Identify sector wise requirements

Export oriented handicraft items include carpets, shawls, paper-machie, walnut-wood, khatamband, crewel, chain stitch, tapestry, cotton made ups, leather, copperware, silverware and costume jewellery. The sector has different players at every stage of production and marketing, making the financial requirement different at various stages.
Invariably in all categories, the artisan level is in severe need of financial assistance. The wholesaler who provides the raw-material to the artisans comes next. The requirements at this stage can be provided by banks through artisan credit which has been made easier by provision of guarantee scheme of the Government of India, Ministry of Textile. Mass awareness regarding this facility needs to be created by the banks.
Requirement of finance for wholesalers is different depending on the product manufactured. The need of finance for manufacturing a high-knottage silk carpet is different than manufacture of a low-knottage carpet. The requirement of finance will also be determined by time taken for manufacturing the product.   
Once goods are manufactured, the artisan and wholesalers will have different financing and marketing needs. This will also depend on whether the marketing is done nationally or internationally. In the case of handmade carpet of high-knottage, besides the high cost of raw-material, the time taken for manufacturing has also to be taken in account besides the fact that it has to be marketed internationally.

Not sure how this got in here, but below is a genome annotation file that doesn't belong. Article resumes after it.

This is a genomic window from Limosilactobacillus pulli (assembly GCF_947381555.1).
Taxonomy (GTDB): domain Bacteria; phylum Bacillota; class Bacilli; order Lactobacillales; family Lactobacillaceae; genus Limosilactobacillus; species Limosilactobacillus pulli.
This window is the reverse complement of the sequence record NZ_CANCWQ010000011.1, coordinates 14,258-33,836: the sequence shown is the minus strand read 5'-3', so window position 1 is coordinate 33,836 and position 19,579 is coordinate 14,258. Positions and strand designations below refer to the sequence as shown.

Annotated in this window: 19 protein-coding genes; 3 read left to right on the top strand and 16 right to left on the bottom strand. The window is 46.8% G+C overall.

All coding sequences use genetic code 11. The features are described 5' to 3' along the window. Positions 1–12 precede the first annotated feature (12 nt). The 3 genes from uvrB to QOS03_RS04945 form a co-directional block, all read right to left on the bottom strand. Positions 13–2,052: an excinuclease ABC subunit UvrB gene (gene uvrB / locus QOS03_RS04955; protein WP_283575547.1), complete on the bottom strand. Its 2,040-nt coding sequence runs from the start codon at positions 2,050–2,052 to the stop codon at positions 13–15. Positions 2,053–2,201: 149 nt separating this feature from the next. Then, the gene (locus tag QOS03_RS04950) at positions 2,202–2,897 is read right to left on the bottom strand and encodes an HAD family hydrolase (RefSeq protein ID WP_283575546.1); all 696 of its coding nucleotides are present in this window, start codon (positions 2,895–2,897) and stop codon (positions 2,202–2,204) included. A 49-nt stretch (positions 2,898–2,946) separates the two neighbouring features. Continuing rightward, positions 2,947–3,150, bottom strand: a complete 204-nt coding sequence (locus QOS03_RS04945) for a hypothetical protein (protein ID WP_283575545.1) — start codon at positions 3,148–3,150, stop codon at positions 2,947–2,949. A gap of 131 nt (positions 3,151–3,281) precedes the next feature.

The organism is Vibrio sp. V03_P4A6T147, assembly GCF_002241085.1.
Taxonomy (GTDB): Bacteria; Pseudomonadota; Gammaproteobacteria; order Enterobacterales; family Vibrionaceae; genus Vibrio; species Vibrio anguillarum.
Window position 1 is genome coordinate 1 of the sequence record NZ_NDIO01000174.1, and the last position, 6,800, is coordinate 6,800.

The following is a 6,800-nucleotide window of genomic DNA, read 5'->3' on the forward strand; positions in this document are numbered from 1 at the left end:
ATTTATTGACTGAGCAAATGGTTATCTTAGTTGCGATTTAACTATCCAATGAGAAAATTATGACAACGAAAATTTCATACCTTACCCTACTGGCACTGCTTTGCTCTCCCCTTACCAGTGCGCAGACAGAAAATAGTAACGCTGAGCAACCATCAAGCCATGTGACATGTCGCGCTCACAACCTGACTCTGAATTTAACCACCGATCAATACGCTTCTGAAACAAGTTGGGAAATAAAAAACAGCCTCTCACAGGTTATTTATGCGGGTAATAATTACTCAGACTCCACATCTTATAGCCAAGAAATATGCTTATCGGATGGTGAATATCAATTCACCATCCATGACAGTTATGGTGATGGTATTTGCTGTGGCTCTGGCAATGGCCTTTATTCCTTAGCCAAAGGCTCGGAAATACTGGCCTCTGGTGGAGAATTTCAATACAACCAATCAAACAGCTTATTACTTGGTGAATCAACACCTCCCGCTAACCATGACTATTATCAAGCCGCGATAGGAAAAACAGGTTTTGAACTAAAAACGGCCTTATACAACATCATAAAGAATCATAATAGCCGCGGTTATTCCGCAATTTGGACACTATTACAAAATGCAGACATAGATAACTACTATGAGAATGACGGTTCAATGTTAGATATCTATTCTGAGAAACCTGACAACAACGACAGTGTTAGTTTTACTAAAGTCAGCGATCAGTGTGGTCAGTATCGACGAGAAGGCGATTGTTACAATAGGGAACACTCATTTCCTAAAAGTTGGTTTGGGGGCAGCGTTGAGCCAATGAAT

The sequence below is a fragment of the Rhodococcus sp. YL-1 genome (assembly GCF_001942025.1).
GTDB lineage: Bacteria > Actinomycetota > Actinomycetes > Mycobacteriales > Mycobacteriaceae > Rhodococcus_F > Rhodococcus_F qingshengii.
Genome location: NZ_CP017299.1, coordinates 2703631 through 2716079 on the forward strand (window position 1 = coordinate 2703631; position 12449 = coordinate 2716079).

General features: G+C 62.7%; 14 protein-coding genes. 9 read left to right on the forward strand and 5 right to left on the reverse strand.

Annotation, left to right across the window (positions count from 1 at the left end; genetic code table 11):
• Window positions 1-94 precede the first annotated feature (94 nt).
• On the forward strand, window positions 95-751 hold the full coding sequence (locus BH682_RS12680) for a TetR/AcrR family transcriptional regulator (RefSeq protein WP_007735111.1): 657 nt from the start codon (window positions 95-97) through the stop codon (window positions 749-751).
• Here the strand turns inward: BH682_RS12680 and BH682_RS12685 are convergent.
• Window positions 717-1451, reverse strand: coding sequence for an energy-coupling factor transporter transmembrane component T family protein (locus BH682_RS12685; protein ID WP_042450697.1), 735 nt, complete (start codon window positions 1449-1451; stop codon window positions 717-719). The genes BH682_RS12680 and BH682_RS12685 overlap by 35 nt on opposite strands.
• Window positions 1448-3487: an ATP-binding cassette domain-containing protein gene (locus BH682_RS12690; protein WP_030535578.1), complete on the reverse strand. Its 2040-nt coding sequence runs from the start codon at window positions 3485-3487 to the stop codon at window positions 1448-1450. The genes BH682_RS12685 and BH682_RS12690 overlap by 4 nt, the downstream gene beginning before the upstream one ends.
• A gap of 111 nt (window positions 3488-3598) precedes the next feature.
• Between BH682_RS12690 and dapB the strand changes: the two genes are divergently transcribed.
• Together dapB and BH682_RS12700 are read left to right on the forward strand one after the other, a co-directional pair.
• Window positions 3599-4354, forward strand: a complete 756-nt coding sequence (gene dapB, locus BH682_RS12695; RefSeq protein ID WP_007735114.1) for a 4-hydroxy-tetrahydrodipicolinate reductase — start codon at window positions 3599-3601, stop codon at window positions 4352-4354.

Pre-Shipment Credit Limit (PCL) should be increased to two years keeping in view time taken in production of carpets, particularly of high-knottage, which is our forte in the carpet industry. It is also important that banks extend credit at lesser rate of interest, equivalent to the rates to agriculture loans which at present is 7 percent. One fact that has to be kept in mind is the competition posed by Iran and Pakistan where rate of interest is much lesser.  There is a need of inventory financing by banks so that our exporters do not indulge in distress sale to liquidate their stocks. It is suggested that for our state inventory lying with exporters, traders of handicraft, working capital loan be turned into term loan with a moratorium period of one year and the holding of stock for a low rate be paid only after moratorium period is finished, in installments.  Crystallisation of export bills received by banks be suspended by one year and alternatively increase the crystallization from 30 to 90 days.
(The writer is president KCCI and owns a chain of handicraft showrooms abroad.)


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